Hamas making mistakes

Hamas making mistakes

Hamas making mistakes
A few weeks ago, Hamas was riding high in the court of public opinion, evidenced by massive street demonstrations in capitals all over the world.
The BDS (Boycott, Divestment and Sanctions) movement experienced a surge. Major supermarket chains kicked Israeli-made produce from their shelves, countries recalled their ambassadors to Israel and sectors of the West’s mainstream media appeared to drop their ingrained pro-Israel bias. Numerous British parliamentary members chastised Israel’s onslaught on Gaza in the House of Commons; some calling for Israel to be taken to the International Criminal Court in The Hague.
President Barack Obama was unusually outspoken, warning Prime Minister Benjamin Netanyahu not to use disproportionate force and the Pentagon reflected those concerns by suspending delivery of a shipload of munitions that could be used against Palestinians.
The Israeli government found itself on the back foot for the first time in recent history. This was when Hamas’ negotiators should have struck a deal in Cairo, even one that didn’t give them everything on their wish list and especially in light of the fact that the Egyptian proposal is the only one currently on the table supported by Israel in spite of efforts by some countries to undermine it in order to prevent Egypt from reassuming its regional leadership role.
Hamas failed to strike when the iron was hot. Instead, its leadership chose to hold out for a complete and immediate lifting of the blockade. Nobody can argue that the Palestinian residents of Gaza don’t have the right to live in freedom like most others on the planet. Nobody can argue that Israel’s siege of the Strip infringes international law and has brought about a humanitarian tragedy. But at the same time, as long as the US continues to allow Israel to do its worst with impunity, Hamas should have drank the sour cup of real politic with the realization that all its demands wouldn’t be met in one day and one night. Holding out may seem to some as a mark of courage and nobility, but is it when 1.8 million Palestinians are living in fear, their children traumatized and so many have lost loved ones under the rubble of their homes?
By turning down or violating 11 cease-fires, Hamas has given Israelis the impression that either its word cannot be trusted or it is unable to control the other militant groups in Gaza. The rockets fired at Israel during the last 24-hour truce eliciting an immediate Israeli retaliation amount to a gross miscalculation. Whatever pressure is heaped on Israel from foreign entities or governments will not trump its security concerns. On the contrary, rockets simply fire Israeli Cabinet right wingers to urge Netanyahu to go ahead and “finish the job.”
Indeed, this does appear to be the prevailing mood in Tel Aviv.
Last month, Israel’s Foreign Minister Avigdor Lieberman called for the assassination of Hamas’ political leader Khalid Mashaal, currently based in Doha, as well as other top Hamas figures. That plan is currently being implemented. The head of the Qassim Brigades, the organization’s military wing, narrowly escaped death when his home was bombed; his wife and child didn’t. A few days ago, three senior Hamas commanders were victims of Israeli airstrikes, prompting Hamas to execute 18 “Israeli collaborators,” 11 in public as a warning to spies; a father and son were both hanged. Summary executions do nothing for Hamas’ image and play into Netanyahu’s propagandist accusations that Hamas, Boko Haram and the so-called Islamic State are a cut from the same ideological cloth. Now, Israel is warning Palestinians to get out of buildings and areas where militants are known to be operating.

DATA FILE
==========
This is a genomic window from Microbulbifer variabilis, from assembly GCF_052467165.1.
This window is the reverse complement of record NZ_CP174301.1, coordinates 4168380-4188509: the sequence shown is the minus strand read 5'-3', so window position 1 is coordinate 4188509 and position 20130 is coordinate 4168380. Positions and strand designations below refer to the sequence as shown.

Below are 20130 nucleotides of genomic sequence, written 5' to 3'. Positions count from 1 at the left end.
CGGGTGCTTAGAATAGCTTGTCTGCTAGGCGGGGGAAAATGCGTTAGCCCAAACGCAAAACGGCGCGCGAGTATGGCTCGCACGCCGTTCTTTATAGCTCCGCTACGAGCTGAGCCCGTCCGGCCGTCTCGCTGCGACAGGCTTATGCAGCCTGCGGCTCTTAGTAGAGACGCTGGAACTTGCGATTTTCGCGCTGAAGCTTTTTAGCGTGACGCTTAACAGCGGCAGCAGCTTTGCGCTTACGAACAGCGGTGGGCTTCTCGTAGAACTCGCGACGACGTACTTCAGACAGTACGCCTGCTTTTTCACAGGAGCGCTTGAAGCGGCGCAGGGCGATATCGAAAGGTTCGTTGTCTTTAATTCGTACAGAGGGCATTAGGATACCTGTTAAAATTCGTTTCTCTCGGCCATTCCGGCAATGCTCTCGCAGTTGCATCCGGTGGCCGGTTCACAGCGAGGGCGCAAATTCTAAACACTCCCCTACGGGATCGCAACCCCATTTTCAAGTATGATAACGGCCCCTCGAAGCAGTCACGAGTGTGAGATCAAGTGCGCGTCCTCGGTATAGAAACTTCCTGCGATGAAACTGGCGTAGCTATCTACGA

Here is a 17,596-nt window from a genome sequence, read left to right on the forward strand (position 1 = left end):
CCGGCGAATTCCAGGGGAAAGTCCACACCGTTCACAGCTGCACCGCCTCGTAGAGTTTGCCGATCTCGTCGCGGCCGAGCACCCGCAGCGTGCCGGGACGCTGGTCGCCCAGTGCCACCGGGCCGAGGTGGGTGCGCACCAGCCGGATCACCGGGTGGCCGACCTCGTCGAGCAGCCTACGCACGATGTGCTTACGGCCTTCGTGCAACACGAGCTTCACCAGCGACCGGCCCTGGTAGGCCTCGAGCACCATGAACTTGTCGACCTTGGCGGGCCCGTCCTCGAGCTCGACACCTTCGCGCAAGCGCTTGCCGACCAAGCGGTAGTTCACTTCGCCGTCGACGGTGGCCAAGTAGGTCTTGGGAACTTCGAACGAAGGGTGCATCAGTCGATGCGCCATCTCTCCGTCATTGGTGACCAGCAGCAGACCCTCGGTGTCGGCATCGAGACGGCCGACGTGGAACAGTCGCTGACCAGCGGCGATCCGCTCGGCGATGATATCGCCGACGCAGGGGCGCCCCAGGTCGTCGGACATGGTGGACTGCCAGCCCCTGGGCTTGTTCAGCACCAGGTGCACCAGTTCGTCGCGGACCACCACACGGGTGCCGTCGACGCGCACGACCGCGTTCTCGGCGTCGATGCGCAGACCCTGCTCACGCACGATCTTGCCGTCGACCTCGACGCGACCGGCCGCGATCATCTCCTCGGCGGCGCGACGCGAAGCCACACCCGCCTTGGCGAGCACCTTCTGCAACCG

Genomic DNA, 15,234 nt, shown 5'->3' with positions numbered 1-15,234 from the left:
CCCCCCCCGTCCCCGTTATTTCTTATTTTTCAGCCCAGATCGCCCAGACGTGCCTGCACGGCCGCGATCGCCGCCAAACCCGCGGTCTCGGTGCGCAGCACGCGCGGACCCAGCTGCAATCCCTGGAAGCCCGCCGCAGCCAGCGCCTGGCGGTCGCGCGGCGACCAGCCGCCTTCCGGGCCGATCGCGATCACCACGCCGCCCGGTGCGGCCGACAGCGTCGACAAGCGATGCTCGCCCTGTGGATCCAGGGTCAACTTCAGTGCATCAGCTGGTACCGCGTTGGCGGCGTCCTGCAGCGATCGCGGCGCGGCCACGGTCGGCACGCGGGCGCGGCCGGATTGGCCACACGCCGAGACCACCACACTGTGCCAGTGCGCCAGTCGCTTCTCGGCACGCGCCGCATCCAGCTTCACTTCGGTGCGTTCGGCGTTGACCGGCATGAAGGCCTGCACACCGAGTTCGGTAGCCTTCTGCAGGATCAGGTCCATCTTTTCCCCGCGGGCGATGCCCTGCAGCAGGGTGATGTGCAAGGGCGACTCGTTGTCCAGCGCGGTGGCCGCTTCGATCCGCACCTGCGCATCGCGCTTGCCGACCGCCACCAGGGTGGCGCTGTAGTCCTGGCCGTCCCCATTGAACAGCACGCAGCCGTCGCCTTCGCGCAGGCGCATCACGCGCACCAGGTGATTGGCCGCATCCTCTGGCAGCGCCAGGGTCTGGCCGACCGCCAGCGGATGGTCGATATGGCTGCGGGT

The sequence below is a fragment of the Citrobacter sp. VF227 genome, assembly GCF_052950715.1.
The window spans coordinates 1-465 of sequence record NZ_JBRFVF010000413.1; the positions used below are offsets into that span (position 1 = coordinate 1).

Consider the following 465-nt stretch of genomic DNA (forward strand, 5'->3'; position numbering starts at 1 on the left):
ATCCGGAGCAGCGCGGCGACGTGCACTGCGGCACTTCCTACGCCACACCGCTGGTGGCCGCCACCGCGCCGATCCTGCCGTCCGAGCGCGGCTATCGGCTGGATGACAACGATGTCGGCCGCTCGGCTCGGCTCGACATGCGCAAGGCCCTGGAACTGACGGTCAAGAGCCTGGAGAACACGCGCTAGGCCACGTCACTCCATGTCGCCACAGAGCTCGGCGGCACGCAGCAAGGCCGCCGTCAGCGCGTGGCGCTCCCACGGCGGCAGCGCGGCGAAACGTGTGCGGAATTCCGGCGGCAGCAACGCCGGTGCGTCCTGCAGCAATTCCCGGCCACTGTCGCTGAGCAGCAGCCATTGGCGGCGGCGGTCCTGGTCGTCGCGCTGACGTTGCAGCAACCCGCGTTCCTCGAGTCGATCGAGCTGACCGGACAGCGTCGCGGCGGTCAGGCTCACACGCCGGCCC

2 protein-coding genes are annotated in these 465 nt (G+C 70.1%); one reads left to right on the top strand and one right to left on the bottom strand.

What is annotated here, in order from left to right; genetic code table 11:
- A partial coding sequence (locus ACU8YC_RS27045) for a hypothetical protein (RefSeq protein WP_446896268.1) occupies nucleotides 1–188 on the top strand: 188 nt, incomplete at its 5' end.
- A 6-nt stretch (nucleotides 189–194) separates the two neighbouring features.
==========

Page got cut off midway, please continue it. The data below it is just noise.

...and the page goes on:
Extrajudicial killings ordered by Hamas were condemned by the Palestinian Authority, whose renewed détente with Hamas has been unbreakable until now. PA presidency’s Secretary-General Tayeb Abdel Rahim described “random executions” unlawful and offensive “to our people and our families because the suspects were not given fair trials. He further slammed Hamas for putting Gazans under house arrest and shooting them in the foot, ostensibly for the crime of urging acceptance of a cease-fire agreement. An alleged plot by Hamas to topple the Palestinian Authority, take over the West Bank and ignite a Third Intifada, as reported by the New York Post, has placed a further strain on the Hamas-PA relationship.
Former President Jimmy Carter called for Hamas to be recognized by the international community as a legitimate political party, a call that was gaining traction. As things stand today, the iron may have irretrievably cooled. Gaza has been bumped from newspaper front page headlines in favor of Iraq, Ukraine and Ebola and there is no more rolling coverage on most major English-language networks. Following the death of an Israeli child, Netanyahu is vowing to intensify the air assault and, at the time of writing, has not responded to Egypt’s call for renewed negotiations in Cairo.
There is a glimmer of hope. The UN is working on a binding Security Council Resolution that would prevent Hamas and other militant groups from rearming and give the Palestinian Authority control of Gaza in partnership with international monitors. It’s hoped that this would allow for Gaza’s opening up to the world and for reconstruction to begin. But binding or not, backed by the US or not, without compliance from the parties concerned, such resolution will just be another piece of paper destined for the round file.

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